photo courtesy of Andy Hamilton; TrackWrestling.com
The second day of the Junior World Championships was a stark contrast from the first for the US men’s freestyle team. Yesterday, four of the five competitors were eliminated without hopes of even a bronze medal through the repechage. Tuesday was a new day however as the Americans won their first 12 matches of the day and all five wrestlers advanced to the semifinals. Three of those five were able to push through and earn a spot in tomorrow’s gold medal match and the other two will compete for bronze medals.
The first American to punch a ticket to the finals was David Carr at 74 kg. The road that Carr traveled to the gold medal match was about as difficult of a path as could be drawn up. His first bout was against a returning Junior World bronze medalist from Russia, Devid Betanov. Carr wrestled a tactical match and got by with a 4-0 decision. Next up was 2019 Asian Senior bronze medalist Mohammad Nokhodilarimi (Iran). Carr jumped out to a big lead and survived a late rally from the Iranian to move on after a 14-7 win. In the semifinals, David had to face the defending Junior World Champion at 70 kg, Khadzhimurad Gadzhiyev (Azerbaijan). Carr quickly got in on a low leg attack and locked up a leg lace which he used to expose Gadzhiyev at least four times before the action was stopped only 43 seconds into the match. In those 43 seconds, David had racked up ten points on the defending champion and registered a 10-0 win on technical superiority. Carr will face Japan’s Jintaro Motoyama in the 74 kg gold medal match. Motoyama is a two-time Cadet World medalist and a 2018 U23 World bronze medalist.
Lucas Davison looked like he was going to match Carr’s quick finish when he earned a takedown early in his 92 kg semifinal then proceeded to turn Mongolia’s Batmagnai Enkhtuvshin three times to take an 8-0 lead. Enkhutuvshin scored himself and was attempting to earn exposure points of his own. That’s when Davison caught the Mongolian on his back and held him there for the fall. Lucas had breezed by his first opponent Julien Choquette (Canada) 10-0 and then was able to control the pace of his quarterfinal match against India’s Viky Viky, 7-1. Earlier this year, Viky was an Asian Senior silver medalist. In tomorrow’s gold medal match, Lucas will face off with Alan Bagaev (Russia), a 2017 Cadet World Champion.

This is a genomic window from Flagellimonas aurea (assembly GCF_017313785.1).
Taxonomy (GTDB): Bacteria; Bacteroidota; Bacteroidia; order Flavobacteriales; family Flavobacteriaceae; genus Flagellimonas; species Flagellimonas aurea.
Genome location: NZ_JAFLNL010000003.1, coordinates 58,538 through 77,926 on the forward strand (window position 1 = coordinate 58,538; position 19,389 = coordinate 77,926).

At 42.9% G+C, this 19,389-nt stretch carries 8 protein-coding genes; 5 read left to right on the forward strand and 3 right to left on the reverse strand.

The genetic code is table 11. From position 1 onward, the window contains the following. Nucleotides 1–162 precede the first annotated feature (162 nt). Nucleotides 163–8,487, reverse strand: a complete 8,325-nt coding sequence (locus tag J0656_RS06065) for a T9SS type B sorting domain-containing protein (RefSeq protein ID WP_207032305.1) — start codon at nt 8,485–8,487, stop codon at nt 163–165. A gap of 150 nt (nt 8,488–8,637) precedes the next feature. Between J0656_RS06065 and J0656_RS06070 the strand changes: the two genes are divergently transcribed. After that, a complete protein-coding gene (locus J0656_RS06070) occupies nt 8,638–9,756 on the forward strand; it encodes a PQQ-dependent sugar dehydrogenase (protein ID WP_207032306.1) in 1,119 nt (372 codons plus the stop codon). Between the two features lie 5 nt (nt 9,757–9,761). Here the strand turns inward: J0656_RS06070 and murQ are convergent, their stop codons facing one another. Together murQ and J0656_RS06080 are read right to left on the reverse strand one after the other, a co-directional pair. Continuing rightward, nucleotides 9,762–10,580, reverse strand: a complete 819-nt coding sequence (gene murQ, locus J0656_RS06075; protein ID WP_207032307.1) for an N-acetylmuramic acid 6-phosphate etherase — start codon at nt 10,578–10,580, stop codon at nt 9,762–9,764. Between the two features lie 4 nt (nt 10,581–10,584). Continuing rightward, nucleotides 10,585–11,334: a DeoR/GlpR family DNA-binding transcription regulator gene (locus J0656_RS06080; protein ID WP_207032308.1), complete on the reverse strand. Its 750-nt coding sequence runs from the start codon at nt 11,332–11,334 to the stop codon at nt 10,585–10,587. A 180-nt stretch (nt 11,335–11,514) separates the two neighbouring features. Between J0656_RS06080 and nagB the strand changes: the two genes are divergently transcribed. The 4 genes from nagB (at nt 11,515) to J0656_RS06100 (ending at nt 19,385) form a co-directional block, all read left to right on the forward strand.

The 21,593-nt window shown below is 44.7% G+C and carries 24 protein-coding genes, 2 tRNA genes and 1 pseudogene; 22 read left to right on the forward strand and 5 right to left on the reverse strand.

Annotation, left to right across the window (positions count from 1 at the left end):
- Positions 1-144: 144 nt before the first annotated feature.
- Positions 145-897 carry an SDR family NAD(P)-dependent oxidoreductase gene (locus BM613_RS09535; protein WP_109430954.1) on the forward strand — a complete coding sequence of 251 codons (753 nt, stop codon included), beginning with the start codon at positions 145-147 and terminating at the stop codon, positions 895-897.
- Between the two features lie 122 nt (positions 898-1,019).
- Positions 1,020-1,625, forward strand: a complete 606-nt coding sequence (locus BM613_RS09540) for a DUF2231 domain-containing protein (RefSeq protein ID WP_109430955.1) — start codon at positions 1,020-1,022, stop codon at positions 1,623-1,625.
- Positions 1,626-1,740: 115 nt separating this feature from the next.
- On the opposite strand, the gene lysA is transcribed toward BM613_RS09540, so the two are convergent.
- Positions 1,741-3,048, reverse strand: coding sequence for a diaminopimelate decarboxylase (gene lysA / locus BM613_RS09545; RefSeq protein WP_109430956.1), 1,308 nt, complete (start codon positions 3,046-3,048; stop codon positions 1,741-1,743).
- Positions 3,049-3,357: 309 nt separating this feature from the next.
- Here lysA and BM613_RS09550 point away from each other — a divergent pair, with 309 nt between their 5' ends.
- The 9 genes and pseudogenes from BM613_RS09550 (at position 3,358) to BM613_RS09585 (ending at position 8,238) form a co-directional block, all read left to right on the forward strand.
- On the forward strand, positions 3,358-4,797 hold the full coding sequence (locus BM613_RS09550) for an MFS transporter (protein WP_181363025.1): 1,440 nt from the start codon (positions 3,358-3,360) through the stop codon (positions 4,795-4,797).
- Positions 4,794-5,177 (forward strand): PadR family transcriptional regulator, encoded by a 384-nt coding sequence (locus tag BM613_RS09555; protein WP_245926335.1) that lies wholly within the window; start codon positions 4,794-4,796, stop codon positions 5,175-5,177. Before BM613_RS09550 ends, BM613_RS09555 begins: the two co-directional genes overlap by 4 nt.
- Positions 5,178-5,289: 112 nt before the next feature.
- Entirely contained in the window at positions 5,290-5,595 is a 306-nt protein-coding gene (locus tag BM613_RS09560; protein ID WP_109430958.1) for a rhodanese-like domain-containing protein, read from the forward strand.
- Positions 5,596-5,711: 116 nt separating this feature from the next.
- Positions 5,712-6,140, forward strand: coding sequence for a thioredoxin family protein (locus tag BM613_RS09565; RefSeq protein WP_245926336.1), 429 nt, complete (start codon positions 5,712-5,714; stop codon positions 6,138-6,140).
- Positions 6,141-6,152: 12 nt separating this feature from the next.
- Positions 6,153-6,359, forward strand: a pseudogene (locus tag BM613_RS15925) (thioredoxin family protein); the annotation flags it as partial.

The last finalist was arguably the most impressive in Mason Parris at 125 kgs. Parris earned matching 10-0 wins on technical superiority in his first two bouts of the day. In the semifinals, against Pasa Karabulut (Turkey) Parris got ahead with a pair of impressive takedowns. He appeared to end the match by another 10-0 score, however, upon review, the Turk was given a set of exposure points gained during a scramble situation. If that affected Mason, he sure didn’t show it, as he proceeded to get another quick takedown after the reset which ended the match at 13-2. With the win by Parris, it gave the state of Indiana two world finalists (with Davison) tomorrow.
The only wrestler from day one that advanced to Tuesday’s medal round matches was Vito Arujau at 57 kg. Vito took on Japan’s Toshiya Abe for the gold medal. Neither wrestler was able to penetrate the defense of the other for most of the bout. The only scoring for the first five and a half minutes was a shot clock violation on each wrestler. Arujau had criteria. Knocking this Abe was pushing the pace and ended up securing a takedown with just under 20 seconds left in the match to lead 3-1. Abe then was refusing to engage with Arujau which drew a caution and one point with four seconds left in the bout. That was not enough and Vito would have to settle for silver after losing 3-2. This is his second world silver medal, as he earned one as a Cadet back in 2016.
The only 2019 high school graduate on the squad Gabe Tagg sure didn’t look like the least experienced member of the freestyle team. The 61-kilo star Tagg, earned three wins on the day before getting tech by Japan’s Kaiki Yamaguchi in the semis’. After a pair of techs of his own, in the first two rounds, Gabe needed to gut out a low-scoring 2-1 victory over Iran’s Mahdi Shirazi, a 2019 Asian Champion. Tagg will have to wait for two rounds of repechage to find out who he will face in tomorrow’s bronze medal match.
Also competing for the bronze tomorrow is Trent Hidlay. Trent started his tournament was a pair of 10-0 technical superiority wins at the 86 kg weight class before facing an Iranian in the quarters. Hidlay logged a tough 6-1 win with catapulted him into the semis against Russia’s Alik Shebzukhov. The Russian had impeccable balance and was able to stonewall a pair of Hidlay’s early attacks and was holding onto a 2-1 lead with under a minute remaining in the bout. The two went outside of the cylinder and it was deemed that Trent stepped out, resulting in a point for the Russian. The US corner threw an ill-advised challenge brick which was lost, making the score 4-1. Had it remained 3-1, a two-point score by Hidlay would have placed him in the lead. Trent made a final push and was able to get a takedown that brought the score to 4-3, but was unable to get any further. Like Tagg, Hidlay will have to wait for two rounds of repechage for his bronze medal opponent to emerge.
Tomorrow marks the first day of competition in women’s freestyle. Here are the five American women who will be in action on Wednesday along with their first-round opponent.
50 kg: Alleida Martinez vs. Lucia Yepez Guzman (Ecuador)
55 kg: Alex Hedrick vs. Anastasia Blayvas (Germany)
59 kg: Michaela Beck vs. Anne Nuernberger (Germany)
68 kg: Jayden Laurent vs. Gulsezim Bukhayeva (Kazakhstan)
76 kg: Korinahe Bullock vs. Soeun Kim (South Korea)